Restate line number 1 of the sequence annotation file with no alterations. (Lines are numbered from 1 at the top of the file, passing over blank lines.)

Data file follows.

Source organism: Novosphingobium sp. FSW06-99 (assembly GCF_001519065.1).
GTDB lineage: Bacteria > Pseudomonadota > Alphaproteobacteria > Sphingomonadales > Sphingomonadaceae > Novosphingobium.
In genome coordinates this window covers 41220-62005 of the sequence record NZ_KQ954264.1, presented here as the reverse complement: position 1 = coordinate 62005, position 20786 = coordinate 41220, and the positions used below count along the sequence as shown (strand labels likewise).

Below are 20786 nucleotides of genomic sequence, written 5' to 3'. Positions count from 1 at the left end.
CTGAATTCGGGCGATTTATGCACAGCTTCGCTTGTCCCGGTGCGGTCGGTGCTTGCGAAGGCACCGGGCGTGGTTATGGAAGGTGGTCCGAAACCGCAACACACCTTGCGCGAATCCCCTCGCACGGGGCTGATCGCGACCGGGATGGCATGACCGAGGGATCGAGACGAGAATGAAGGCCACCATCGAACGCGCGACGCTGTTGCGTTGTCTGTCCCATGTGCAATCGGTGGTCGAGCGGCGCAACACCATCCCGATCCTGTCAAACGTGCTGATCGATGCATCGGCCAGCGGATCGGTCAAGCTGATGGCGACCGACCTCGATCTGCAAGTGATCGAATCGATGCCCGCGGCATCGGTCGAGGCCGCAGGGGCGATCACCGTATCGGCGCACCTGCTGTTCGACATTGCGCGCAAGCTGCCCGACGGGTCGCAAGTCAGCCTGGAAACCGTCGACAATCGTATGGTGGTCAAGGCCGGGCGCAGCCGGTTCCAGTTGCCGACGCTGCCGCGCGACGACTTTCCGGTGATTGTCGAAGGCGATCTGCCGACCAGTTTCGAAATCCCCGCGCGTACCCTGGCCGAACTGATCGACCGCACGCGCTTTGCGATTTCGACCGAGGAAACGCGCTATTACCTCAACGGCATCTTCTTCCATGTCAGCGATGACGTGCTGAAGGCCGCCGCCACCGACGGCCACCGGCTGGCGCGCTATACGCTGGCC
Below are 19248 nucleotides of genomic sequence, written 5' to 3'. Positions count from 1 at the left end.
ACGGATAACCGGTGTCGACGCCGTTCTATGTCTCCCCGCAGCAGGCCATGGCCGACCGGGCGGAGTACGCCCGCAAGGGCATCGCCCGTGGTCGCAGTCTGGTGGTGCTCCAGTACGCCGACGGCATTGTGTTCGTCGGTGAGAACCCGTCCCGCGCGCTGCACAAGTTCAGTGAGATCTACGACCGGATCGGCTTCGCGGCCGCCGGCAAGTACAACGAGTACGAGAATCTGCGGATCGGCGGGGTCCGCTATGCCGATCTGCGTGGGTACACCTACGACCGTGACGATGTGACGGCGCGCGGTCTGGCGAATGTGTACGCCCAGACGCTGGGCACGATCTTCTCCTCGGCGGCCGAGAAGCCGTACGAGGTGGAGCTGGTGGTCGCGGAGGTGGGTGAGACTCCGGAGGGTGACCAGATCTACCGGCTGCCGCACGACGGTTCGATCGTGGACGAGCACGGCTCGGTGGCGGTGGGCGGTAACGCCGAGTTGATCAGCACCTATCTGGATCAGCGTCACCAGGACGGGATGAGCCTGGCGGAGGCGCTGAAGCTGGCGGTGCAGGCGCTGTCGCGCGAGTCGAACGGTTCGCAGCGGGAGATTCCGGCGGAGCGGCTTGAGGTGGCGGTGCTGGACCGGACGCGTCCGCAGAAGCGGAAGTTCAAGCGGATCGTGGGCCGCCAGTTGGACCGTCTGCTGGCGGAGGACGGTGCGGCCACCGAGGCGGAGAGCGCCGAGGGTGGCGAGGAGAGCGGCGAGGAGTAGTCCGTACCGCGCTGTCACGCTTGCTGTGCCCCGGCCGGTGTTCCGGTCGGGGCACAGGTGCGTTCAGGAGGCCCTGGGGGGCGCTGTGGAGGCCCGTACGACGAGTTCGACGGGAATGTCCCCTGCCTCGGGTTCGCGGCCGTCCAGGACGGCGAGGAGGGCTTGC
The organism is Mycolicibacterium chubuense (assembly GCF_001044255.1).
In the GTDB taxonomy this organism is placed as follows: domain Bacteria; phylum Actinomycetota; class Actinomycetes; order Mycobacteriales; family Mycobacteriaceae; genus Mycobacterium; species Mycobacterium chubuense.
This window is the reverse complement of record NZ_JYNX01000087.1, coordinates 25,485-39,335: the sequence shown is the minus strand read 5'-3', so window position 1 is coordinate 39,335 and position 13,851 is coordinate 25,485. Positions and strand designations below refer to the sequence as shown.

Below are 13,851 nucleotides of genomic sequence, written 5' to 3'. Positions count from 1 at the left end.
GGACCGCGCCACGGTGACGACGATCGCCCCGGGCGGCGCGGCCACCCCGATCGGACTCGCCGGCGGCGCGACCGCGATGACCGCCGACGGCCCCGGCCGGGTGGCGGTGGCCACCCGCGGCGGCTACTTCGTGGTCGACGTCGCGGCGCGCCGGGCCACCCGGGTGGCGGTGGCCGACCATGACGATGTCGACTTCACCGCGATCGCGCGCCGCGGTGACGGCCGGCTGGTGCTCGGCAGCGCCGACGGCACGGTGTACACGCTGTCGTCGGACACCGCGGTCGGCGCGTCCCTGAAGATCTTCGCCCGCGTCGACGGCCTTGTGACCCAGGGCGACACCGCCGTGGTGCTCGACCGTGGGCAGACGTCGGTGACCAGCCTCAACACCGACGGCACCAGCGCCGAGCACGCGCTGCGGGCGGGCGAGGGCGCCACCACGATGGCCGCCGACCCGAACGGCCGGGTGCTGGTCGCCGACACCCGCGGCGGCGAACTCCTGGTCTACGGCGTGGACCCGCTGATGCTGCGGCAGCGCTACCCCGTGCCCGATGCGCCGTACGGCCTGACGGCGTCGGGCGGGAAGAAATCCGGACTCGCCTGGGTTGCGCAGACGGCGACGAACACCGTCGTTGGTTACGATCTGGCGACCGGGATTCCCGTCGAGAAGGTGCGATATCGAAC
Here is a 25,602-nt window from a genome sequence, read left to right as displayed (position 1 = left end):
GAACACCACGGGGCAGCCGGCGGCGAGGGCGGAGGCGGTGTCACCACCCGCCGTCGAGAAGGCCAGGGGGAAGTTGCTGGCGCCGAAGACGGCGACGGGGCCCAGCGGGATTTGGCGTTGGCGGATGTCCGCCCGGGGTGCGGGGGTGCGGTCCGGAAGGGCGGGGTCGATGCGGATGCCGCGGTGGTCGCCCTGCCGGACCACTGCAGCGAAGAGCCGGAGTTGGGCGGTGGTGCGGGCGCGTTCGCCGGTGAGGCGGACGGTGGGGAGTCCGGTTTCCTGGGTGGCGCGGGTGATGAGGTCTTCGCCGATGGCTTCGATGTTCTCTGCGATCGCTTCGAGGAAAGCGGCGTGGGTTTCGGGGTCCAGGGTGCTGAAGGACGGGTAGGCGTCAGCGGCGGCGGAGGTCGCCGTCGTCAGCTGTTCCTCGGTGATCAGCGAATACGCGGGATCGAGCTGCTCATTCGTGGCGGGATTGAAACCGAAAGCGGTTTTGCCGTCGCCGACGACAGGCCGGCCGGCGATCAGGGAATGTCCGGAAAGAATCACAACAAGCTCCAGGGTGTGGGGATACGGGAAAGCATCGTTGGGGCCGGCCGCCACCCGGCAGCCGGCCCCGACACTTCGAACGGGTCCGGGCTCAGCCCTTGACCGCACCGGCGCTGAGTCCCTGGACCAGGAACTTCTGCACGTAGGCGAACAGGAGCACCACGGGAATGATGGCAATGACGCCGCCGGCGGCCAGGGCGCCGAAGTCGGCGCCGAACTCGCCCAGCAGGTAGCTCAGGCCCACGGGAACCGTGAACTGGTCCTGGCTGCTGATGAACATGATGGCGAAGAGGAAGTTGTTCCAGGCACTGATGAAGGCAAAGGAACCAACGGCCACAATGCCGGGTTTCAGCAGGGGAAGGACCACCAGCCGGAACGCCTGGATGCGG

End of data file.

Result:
Source organism: Novosphingobium sp. FSW06-99 (assembly GCF_001519065.1).